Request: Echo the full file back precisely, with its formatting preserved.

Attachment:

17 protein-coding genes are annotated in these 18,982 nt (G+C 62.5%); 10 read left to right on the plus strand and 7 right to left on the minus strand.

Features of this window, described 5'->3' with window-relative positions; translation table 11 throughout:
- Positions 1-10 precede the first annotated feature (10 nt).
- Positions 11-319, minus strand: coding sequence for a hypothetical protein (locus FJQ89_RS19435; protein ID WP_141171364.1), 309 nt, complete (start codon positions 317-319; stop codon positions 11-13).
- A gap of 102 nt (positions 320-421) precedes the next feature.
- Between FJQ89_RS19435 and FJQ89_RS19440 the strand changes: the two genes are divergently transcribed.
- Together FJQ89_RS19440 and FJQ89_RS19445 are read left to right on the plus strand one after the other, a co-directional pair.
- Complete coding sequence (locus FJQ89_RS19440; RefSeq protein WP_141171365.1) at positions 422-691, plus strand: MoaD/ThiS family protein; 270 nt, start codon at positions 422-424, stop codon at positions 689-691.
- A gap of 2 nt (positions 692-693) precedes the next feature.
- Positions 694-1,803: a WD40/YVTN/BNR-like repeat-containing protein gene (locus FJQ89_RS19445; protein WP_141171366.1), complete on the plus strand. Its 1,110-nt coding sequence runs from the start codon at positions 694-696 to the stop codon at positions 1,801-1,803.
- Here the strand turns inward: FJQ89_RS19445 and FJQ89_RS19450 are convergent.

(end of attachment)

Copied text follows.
17 protein-coding genes are annotated in these 18,982 nt (G+C 62.5%); 10 read left to right on the plus strand and 7 right to left on the minus strand.

Features of this window, described 5'->3' with window-relative positions; translation table 11 throughout:
- Positions 1-10 precede the first annotated feature (10 nt).
- Positions 11-319, minus strand: coding sequence for a hypothetical protein (locus FJQ89_RS19435; protein ID WP_141171364.1), 309 nt, complete (start codon positions 317-319; stop codon positions 11-13).
- A gap of 102 nt (positions 320-421) precedes the next feature.
- Between FJQ89_RS19435 and FJQ89_RS19440 the strand changes: the two genes are divergently transcribed.
- Together FJQ89_RS19440 and FJQ89_RS19445 are read left to right on the plus strand one after the other, a co-directional pair.
- Complete coding sequence (locus FJQ89_RS19440; RefSeq protein WP_141171365.1) at positions 422-691, plus strand: MoaD/ThiS family protein; 270 nt, start codon at positions 422-424, stop codon at positions 689-691.
- A gap of 2 nt (positions 692-693) precedes the next feature.
- Positions 694-1,803: a WD40/YVTN/BNR-like repeat-containing protein gene (locus FJQ89_RS19445; protein WP_141171366.1), complete on the plus strand. Its 1,110-nt coding sequence runs from the start codon at positions 694-696 to the stop codon at positions 1,801-1,803.
- Here the strand turns inward: FJQ89_RS19445 and FJQ89_RS19450 are convergent.